Ritholtz - it should never happen, there should be a 100% never ever ever happen. Diana, if you came home and your stuff is all over your front lawn and your locks changed, that's just unnacceptable.
Olick - "I'm not arguing that, I'm not arguing that Barry, what I'm saying is, is that is a very small percentage of the people we are talking about.
Ritholtz - It should be zero, for most of american history it has been zero.
Olick - It should be zero, but you know what,
Ritholtz - It was zero for a long time.
Olick - But you know what, cops often knock on the wrong door in other cases as well. How many times do we hear cases of cops knocking on the wrong door because they think that a criminal is living there, that is what point I'm trying to make.
Kudlow - Alright, Diana, if she's got the property and her stuff is strewn over her front lawn, Barry Ritholtz and I are going to come down there and help her pick it up, that's point number one,
Olick - "No thanks"
Kudlow - "Point number two, Barry's making some powerful argumetns about the private property and the legal system, we will have more to be revealed, Diana thank you for helping us tonight, Barry thanks very much for the all the work you've done on this story.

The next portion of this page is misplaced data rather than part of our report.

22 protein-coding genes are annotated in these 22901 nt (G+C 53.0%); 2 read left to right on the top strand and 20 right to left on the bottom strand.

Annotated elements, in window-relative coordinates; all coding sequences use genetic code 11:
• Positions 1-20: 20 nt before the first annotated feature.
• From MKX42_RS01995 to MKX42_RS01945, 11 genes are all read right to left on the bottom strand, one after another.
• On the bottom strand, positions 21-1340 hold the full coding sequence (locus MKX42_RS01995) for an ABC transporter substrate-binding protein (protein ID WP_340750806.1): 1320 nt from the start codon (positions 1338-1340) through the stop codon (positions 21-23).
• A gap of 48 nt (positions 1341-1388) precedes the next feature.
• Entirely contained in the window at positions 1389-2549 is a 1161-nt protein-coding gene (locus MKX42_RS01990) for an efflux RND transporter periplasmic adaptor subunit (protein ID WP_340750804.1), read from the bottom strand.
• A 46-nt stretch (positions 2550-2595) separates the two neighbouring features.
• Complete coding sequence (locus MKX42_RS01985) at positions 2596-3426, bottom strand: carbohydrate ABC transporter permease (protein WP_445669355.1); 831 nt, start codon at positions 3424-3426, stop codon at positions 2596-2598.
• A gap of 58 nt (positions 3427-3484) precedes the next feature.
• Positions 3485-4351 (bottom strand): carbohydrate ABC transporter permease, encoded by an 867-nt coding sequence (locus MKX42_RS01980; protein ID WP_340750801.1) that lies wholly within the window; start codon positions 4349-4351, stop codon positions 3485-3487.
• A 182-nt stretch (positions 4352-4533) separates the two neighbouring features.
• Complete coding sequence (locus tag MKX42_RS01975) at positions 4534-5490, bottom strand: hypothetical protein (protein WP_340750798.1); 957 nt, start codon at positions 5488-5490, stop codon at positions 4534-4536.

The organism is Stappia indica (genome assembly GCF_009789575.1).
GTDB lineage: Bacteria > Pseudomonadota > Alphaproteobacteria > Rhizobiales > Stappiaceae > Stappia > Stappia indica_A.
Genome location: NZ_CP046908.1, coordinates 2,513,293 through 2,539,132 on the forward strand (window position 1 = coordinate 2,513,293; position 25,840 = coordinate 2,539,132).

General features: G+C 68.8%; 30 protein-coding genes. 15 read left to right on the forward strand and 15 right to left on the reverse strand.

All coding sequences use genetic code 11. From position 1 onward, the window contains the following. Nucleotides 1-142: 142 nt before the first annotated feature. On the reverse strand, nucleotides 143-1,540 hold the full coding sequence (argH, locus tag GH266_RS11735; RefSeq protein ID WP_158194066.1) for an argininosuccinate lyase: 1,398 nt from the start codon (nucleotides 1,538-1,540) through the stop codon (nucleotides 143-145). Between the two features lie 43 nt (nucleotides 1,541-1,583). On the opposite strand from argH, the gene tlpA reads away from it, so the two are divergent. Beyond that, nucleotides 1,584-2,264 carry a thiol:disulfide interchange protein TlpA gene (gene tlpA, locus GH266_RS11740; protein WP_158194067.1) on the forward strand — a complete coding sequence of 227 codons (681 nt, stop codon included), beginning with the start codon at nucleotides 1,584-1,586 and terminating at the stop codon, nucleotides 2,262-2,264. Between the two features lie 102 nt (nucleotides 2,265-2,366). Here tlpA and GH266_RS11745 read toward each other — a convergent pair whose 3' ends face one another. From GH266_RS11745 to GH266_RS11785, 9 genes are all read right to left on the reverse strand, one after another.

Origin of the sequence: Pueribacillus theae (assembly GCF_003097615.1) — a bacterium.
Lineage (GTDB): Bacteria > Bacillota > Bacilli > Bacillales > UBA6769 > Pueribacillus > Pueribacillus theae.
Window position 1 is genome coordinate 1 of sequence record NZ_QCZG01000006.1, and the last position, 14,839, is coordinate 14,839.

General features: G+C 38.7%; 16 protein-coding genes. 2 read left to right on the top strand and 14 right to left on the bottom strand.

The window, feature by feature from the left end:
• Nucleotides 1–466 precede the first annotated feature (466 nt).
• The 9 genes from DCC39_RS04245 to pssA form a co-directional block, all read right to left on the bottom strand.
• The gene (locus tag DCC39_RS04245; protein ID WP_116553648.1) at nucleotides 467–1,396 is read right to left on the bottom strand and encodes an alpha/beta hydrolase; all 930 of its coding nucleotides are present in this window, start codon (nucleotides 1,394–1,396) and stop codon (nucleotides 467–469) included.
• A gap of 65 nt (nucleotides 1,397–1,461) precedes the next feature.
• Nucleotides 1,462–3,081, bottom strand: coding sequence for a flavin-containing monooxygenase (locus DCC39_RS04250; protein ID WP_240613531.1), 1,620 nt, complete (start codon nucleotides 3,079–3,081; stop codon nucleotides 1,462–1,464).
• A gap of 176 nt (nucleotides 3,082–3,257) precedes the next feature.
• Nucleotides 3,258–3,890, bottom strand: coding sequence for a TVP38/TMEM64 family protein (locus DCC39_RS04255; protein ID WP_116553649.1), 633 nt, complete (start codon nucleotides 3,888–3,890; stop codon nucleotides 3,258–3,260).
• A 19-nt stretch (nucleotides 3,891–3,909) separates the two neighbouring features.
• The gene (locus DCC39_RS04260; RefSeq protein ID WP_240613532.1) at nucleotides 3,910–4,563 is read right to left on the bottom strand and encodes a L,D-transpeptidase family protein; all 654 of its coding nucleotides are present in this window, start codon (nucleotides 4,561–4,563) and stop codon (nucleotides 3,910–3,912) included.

End of Transcription by Swarm the Banks.
-Below is the actual video.
Another uneducated enemy of Foreclosure Victims, reporter Diana Olick of CNBC, appears on the Larry Kudlow show.
Diana Olick quote, "The bulk of foreclosures are "valid"."
Diana Olick, please define "bulk". Is bulk 90%, 95% are valid foreclosures? If "bulk" means just 5% were done fraudulently, that would mean anywhere from 50,000 to 200,000 HOMES A YEAR were fraudulently foreclosed upon. The reason for the variance is 4 million homes receive foreclosure notices a year, but around 1 to 1.5 million homes are actually foreclosed upon every year.